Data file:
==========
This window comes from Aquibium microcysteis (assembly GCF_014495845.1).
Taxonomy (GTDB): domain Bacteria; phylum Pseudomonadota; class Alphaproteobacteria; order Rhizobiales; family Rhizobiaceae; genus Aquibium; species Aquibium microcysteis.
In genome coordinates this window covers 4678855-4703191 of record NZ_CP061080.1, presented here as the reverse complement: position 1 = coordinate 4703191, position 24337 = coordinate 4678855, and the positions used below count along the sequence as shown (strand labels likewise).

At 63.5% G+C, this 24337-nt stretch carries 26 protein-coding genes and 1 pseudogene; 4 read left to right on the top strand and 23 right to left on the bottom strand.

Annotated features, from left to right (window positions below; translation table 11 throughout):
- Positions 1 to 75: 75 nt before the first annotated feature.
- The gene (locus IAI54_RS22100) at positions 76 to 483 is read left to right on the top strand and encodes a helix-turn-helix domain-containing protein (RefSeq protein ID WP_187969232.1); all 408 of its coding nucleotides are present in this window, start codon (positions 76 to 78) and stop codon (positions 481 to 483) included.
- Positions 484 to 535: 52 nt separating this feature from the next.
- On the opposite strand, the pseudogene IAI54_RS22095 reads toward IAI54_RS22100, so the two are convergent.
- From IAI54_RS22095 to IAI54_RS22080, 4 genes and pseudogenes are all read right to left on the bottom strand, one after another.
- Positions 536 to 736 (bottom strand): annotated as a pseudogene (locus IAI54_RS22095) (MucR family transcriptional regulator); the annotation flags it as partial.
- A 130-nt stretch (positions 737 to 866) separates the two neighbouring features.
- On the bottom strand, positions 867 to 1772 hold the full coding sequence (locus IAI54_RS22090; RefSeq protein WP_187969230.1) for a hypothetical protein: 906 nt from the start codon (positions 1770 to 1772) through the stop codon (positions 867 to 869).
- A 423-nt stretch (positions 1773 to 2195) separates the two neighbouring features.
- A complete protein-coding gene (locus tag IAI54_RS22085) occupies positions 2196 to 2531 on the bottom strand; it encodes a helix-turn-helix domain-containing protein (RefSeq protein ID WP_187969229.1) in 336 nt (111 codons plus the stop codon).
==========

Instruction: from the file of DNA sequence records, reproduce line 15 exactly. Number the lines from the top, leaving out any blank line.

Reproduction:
- A complete protein-coding gene (locus tag IAI54_RS22085) occupies positions 2196 to 2531 on the bottom strand; it encodes a helix-turn-helix domain-containing protein (RefSeq protein ID WP_187969229.1) in 336 nt (111 codons plus the stop codon).